Published on 12/02/98

'The Georgia Gardener' Focuses on Christmas

What's Christmas without a tree? Host Walter Reeves will show you how to choose a fresh-cut tree and keep it fresh for the holidays on "The Georgia Gardener," on Georgia Public Television.

reeves.jpg (74135 bytes)
"The Georgia Gardener" host
Walter Reeves

This new TV series is designed with Georgia gardeners in mind. A pilot aired on Nov. 18. This second show, geared for the holiday season, is scheduled for Dec. 10 at 7 p.m. The series will begin weekly shows next spring.

A featured speaker and best-selling author, Reeves is the host of WSB 750 AM's top-rated Lawn & Garden Show every Saturday morning. His 25 years as a county agent with the University of Georgia Extension Service helps keep the new show's focus on the gardening needs of Georgians.

The UGA College of Agricultural and Environmental Sciences produces the show, along with GPTV and Peachtree Film Company.

The Dec. 10 show introduces Charles Berry, president of the Georgia Christmas Tree Association. He'll describe how families can cut their own trees at choose-and-cut farms.

For those who aren't keen on cutting trees, Walter visits Louisa Atkinson and Jane Zamarippa. They'll show how to choose and plant a living Christmas tree.

The two teenagers are vice-presidents of the Society for Living Christmas Trees. They tell how living trees planted at their former school form a grove beside the playground.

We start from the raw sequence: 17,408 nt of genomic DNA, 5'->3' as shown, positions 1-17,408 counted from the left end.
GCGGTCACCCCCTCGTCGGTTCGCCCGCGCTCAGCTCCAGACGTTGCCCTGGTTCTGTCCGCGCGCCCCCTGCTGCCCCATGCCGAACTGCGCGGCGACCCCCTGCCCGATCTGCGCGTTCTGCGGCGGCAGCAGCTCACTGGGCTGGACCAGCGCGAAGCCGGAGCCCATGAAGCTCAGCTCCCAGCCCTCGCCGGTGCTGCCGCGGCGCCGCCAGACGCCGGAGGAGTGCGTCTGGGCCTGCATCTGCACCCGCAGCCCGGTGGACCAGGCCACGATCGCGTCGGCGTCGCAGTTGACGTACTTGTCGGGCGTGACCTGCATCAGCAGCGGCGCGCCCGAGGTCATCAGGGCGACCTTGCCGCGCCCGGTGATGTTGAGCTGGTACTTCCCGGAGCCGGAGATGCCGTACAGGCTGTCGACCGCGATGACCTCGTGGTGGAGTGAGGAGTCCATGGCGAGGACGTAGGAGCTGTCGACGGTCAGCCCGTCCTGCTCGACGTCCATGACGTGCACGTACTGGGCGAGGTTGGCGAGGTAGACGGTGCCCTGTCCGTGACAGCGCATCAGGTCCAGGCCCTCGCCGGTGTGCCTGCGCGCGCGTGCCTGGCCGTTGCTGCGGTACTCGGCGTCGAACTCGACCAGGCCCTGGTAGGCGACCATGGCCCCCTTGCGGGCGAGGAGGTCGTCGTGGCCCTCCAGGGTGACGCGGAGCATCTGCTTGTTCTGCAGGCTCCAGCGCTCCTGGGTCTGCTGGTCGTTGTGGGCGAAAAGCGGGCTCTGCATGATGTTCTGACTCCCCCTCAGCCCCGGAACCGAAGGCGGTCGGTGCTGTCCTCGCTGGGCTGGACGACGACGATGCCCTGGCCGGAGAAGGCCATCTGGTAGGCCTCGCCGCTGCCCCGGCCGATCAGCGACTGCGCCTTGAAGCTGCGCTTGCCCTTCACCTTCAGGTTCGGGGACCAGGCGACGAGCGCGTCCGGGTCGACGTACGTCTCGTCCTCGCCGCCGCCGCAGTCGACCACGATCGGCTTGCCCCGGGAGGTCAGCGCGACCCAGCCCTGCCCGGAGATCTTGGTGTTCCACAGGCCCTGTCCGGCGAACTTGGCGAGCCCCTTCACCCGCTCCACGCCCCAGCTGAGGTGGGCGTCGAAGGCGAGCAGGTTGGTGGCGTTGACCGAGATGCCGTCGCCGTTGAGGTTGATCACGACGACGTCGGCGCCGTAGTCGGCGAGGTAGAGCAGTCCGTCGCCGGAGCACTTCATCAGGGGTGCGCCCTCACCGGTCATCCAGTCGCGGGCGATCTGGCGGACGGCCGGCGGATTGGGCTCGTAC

gagard.jpg (59352 bytes)One of the features of the Georgia Gardener is Reeves' promise to "use the whole state as our garden."

The holiday show visits Callaway Gardens, where thousands of poinsettias are grown for the holidays. Learn how to choose a fresh plant. Reeves explains the difference between a poinsettia flower and a bract, the brightly colored part that makes plant so showy.

Parker Andes, horticulturist at Callaway Gardens, tells how they manage the poinsettia coloration process. Want to keep your poinsettias after the holidays? Parker shows the complicated process needed to make the plants change color for next year's holidays.

Then head to Wilkerson Mill Gardens. There, Elizabeth Dean shows how to make a holiday wreath from kudzu and decorate it with berries.

Callaway Gardens educators Patricia Collins and Helen Phillips show Walter how to use natural landscape materials (including weeds) to beautify a home during the holidays.

The Georgia Gardener will offer a toll-free number to get publications. A World Wide Web site, <>, will give more in-depth information.

Faith Peppers is the director of public affairs with the University of Georgia College of Agricultural and Environmental Sciences.